THE DOMESTIC IMPACT OF COMMUNIST CHINA'S ECONOMIC CRISIS

Created: 7/27/1962

OCR scan of the original document, errors are possible

CENTRAL INTELLIGENCE AGENCY OFFICE OF CURRENT INTELLIGENCE2

oci Wo.INTELLIGENCE MEMORANDUM

SUBJECT: The Domestic Impact ofCrisis

1. China's economic slump has engulfed Pelping In domestic problems so grave that It is legitimate to ask whether the regime--or at least ths currentsurvive. Not only ls the population becoming increasingly restive as it experiences the decline in living standards, but there is evidence of increased doubts and uncertainty among officials who mustconstantly shifting regime policy. As the various palliatives which Pelping has applied have provedthe range of alternative policies open to the Chinese leaders has narrowed. At least in some regions it has now become necessary to make an open show of force. There are three main aspects of the problem: the rise in public unrest; official reaction andand the current situation.

2. Popular reaction. Tho following stages of public reaction to tho decline Id living standards have been noted:

dissatisfaction. This beganscant harvest9 but the peoplefeelings to themselves for fear of This attitude continued through most

grumbling and complaints. Bythere were many reports of peasantscadres, of slowdown strikes in the fieldswidespread apathy toward regime directives.

APPPCVTE FCt>ATE: 6

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Instances uf putty corruption, thlevory, and anti-regime sloganeering began to appear. The change to more vocal expressions of discontent wasin part by Peiping's decision to curtail use of oppressive measures, directing tbe cadres to use persuasion instead. Regimentation of the peasantry and urban dwellers was no longer enforced to tbe same degree as before. Foreign observers reported that they saw small Informal groups working In the fields, rather than the huge martial-llko brigadesouple of years before. These concessions were welcomed by the benefited groups, but it is doubtful if they really served peiping's purpose. First, because the economic situation continuod to deteriorate the "Smallthoy werenot satisfy the population and probably whetted its appetite for more. Secondly, Peiping's concessions sorlously hurt party esprit and Cadres had to reverse policies constantly and became discouraged and confused. There were some resignations from the party.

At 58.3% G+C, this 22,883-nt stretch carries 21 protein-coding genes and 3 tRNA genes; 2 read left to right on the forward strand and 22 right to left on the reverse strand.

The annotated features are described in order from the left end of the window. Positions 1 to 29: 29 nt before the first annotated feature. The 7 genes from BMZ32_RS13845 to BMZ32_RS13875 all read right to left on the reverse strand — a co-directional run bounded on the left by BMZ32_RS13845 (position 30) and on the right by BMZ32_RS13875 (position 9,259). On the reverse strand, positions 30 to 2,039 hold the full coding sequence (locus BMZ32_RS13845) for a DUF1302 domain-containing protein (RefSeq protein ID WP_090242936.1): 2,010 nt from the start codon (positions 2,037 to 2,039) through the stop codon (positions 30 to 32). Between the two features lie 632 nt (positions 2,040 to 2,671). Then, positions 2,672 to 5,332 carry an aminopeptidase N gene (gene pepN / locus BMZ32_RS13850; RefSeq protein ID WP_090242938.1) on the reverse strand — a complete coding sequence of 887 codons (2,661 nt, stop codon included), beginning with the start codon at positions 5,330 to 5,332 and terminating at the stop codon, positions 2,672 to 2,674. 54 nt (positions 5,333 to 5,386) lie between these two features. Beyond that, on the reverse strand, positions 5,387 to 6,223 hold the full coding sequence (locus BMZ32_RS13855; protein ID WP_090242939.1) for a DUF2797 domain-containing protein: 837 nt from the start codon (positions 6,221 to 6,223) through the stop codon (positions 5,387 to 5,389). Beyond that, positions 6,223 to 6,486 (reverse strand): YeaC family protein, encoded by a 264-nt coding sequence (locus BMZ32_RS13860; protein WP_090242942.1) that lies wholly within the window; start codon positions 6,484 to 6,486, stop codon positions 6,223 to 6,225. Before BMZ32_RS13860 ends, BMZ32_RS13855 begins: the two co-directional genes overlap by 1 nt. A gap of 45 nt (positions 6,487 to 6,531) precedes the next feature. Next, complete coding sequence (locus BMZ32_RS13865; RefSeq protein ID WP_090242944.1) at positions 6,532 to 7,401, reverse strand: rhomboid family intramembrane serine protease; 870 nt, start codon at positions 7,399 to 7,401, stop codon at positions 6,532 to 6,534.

c. Limited open defiance and search forsolutions. By the spring2 public security haderious problem. Many including low level party officials, were placing thulr personal well-being and that of their families above everything else. Corruption, black marketeering, and thievery had become quite common. There were even roports that some persons bullevod "the mandato of heaven" had been withdrawn fromquote one Kwangtung peasant, "Haaven will notuthless and cruel government which kills people by starvation to last too long." in May there was the influx of refugees to Hongpontaneous mass movement taking advantage of indecision and confusion amongon the local level. There is no question that peiping was shocked by the refugeo movement. It may haveurning point in the regime's attitude toward the populace, particularly toward the population in Kwangtung.

3. Official reaction and policies. There ls good evidence that Feiping was vitally concerned over its loss of public support by the fallnd this concern has continued.

armyhigh levelconcerning the state of army morale inand Both men and officersaffected by tales of the hardshipsdisaster areas by their families. wo-pronged policy to make sure itlose the army's loyalty: the men wero toto extra propaganda doses tothat things were really better than inold" KMT days, and also they were toleniently in all possible respects andfor their doubts. Officers, andpolitical cadres, on tbe other band wereinvestigated carefully, and only the mostretained in positions of responsibility. to the documents substantialmorale were achieved.